Texture features

Textural features have been shown to give good accuracy for skill classification of surgical skills [12]. We will now describe the computation of texture features for classification.

Motion Texture Motion texture (MT) encodes the motion dynamics in a frame kernel matrix which is then used to calculate texture features [12]. The time series \(X \in \mathfrak {R}^{K \times N}\), and the frame kernel matrix \(M \in \mathfrak {R}^{N \times N}\) is calculated using
$$\begin{aligned} M = \phi (X)' \phi (X) \end{aligned}$$
(3)
A Gaussian kernel function is used as a kernel function, and each element in the kernel matrix M, \(m_{i,j}\) denotes the similarity between the frame number i and j and is given by
$$\begin{aligned} m_{i,j} = \exp \left( -{\frac{||x_i - x_j||^2}{2\sigma ^2}}\right) \end{aligned}$$
(4)
The matrix M is then used to derive textural statistics using gray-level co-occurrence matrix (GLCM). GLCM is obtained by calculating how often a pixel with a certain intensity level occurs in a specific spatial relationship to a pixel with different intensity level. The final feature vector obtained is 20-dimensional.

Sequential Motion Texture Sequential motion texture (SMT) extends MT by incorporating temporal information into the features [12]. The time series \(X \in \mathfrak {R}^{K \times N}\) is first divided into equally sized temporal windows W such that each window contains equal proportion of the STIPs corresponding to largest motion class in a given video. Frame kernel matrices are calculated for each time window using Eq. 3. The final GLCM features are then calculated for each time window resulting in a 20W-dimensional feature vector.

Frequency features

Frequency-based features have been widely used in various applications exploiting the periodic nature of data. Recently, works of Pirsiavash et al. [22] and Zia et al. [10] have shown that frequency features work extremely well for assessing quality of actions like sports and basic surgical tasks. The two types of frequency features used for our evaluation are described below.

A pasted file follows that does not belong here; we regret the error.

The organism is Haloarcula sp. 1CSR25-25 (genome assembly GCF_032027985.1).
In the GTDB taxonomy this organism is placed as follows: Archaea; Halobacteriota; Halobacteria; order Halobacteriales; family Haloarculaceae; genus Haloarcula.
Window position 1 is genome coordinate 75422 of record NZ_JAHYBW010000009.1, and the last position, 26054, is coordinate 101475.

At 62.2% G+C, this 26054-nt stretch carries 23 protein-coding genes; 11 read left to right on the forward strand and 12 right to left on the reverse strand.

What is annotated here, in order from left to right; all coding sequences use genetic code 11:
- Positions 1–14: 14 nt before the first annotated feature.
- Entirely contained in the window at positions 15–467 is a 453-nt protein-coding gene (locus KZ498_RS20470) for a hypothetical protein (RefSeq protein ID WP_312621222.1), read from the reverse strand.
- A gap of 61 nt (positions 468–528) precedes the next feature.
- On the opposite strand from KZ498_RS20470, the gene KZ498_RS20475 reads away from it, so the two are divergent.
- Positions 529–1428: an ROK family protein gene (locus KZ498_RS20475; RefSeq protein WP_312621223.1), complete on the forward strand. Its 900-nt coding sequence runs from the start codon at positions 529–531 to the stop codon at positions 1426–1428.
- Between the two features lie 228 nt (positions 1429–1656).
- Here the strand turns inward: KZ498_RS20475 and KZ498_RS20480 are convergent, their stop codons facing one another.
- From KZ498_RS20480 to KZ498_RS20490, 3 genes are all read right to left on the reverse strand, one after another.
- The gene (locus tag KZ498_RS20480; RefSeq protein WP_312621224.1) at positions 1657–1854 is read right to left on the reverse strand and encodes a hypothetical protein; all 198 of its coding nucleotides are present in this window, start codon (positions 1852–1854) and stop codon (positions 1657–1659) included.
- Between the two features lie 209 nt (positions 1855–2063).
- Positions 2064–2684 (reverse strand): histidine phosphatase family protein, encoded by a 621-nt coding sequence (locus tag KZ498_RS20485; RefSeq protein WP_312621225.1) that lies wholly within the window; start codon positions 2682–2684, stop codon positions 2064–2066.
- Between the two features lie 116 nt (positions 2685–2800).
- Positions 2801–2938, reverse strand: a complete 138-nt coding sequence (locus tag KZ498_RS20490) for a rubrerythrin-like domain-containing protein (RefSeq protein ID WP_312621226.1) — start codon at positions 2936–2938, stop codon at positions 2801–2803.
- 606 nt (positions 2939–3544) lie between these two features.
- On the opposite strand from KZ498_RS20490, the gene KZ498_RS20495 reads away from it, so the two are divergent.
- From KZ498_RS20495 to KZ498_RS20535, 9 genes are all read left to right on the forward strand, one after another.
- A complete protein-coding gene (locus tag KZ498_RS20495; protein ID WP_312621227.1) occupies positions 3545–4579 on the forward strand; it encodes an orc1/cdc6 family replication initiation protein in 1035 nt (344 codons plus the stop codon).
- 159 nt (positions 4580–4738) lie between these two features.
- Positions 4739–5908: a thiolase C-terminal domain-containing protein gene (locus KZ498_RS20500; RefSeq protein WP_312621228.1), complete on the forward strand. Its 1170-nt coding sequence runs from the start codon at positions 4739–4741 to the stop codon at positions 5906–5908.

Discrete Fourier Transform Discrete Fourier transform (DFT) is used to convert data from time domain into frequency domain and has been extensively used for many application across several domains. For our time series \(X\in \mathfrak {R}^{K \times N}\), we calculate the frequency coefficients for each dimension independently and concatenate them to form the frequency matrix \(Q \in \mathfrak {R}^{K \times N}\) [10]. The ith row in the frequency matrix Q, Q(i) is calculated by
$$\begin{aligned} Q(i) = \theta X(i)' \end{aligned}$$
(5)
where X(i) is the ith dimension of the time series X. \(\theta \) is an \(N \times N\) matrix, and \(\theta (m,n)\) is given by
$$\begin{aligned} \theta (m,n) = \exp (-j2\pi \frac{mn}{N}), \end{aligned}$$
(6)
where \(\{m,n\} \in [0,1,\ldots ,N-1]\). Once the matrix Q is calculated, the higher frequency terms are removed in order to eliminate noise. This results in a reduced matrix \(\hat{Q} \in \mathfrak {R}^{K \times F}\) where F denotes the highest frequency component used from each dimension of the time series X. This can also be thought of as low-pass filtering of the time series. The elements of \(\hat{Q}\) are then concatenated to form a final feature vector of KF dimensions.
Discrete Cosine Transform Discrete cosine transform (DCT) is also a transformation of data from time domain to frequency just like DFT. However, DCT only uses cosine functions instead of both sines and cosines. This results in the DCT coefficients being real as opposed to DFT where the coefficients can be complex. Similar to DFT, the ith row of the frequency matrix \(Q \in \mathfrak {R}^{K \times N}\) is also calculated using Eq. 5 [10] but the \(\theta \) matrix is given by
$$\begin{aligned} \theta (0,n)= & {} \sqrt{\frac{1}{N}}, \end{aligned}$$
(7)
$$\begin{aligned} \theta (m,n)= & {} \sqrt{\frac{2}{N}}cos(\frac{\pi (2n+1)m}{2N}), \end{aligned}$$
(8)
where \(\{m,n\} \in [0,1,\ldots ,N-1]\). Similar to DFT, the matrix Q is reduced to \(\hat{Q} \in \mathfrak {R}^{K \times F}\) and a final KF-dimensional feature vector is obtained.

Feature selection and classification